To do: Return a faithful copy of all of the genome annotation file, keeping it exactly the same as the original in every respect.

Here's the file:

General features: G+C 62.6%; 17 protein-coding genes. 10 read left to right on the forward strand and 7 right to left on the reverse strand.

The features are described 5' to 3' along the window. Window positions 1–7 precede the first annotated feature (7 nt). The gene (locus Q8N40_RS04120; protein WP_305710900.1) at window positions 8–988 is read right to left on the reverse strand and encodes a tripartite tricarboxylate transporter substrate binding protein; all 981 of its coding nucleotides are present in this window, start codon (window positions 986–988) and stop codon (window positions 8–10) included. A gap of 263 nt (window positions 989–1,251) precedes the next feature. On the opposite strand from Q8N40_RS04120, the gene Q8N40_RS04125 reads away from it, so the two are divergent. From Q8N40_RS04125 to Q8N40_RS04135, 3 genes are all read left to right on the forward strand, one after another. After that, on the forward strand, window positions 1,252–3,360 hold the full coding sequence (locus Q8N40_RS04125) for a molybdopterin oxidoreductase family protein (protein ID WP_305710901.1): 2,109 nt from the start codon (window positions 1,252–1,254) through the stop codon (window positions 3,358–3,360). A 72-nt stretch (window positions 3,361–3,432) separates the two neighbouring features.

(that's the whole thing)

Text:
General features: G+C 62.6%; 17 protein-coding genes. 10 read left to right on the forward strand and 7 right to left on the reverse strand.

The features are described 5' to 3' along the window. Window positions 1–7 precede the first annotated feature (7 nt). The gene (locus Q8N40_RS04120; protein WP_305710900.1) at window positions 8–988 is read right to left on the reverse strand and encodes a tripartite tricarboxylate transporter substrate binding protein; all 981 of its coding nucleotides are present in this window, start codon (window positions 986–988) and stop codon (window positions 8–10) included. A gap of 263 nt (window positions 989–1,251) precedes the next feature. On the opposite strand from Q8N40_RS04120, the gene Q8N40_RS04125 reads away from it, so the two are divergent. From Q8N40_RS04125 to Q8N40_RS04135, 3 genes are all read left to right on the forward strand, one after another. After that, on the forward strand, window positions 1,252–3,360 hold the full coding sequence (locus Q8N40_RS04125) for a molybdopterin oxidoreductase family protein (protein ID WP_305710901.1): 2,109 nt from the start codon (window positions 1,252–1,254) through the stop codon (window positions 3,358–3,360). A 72-nt stretch (window positions 3,361–3,432) separates the two neighbouring features.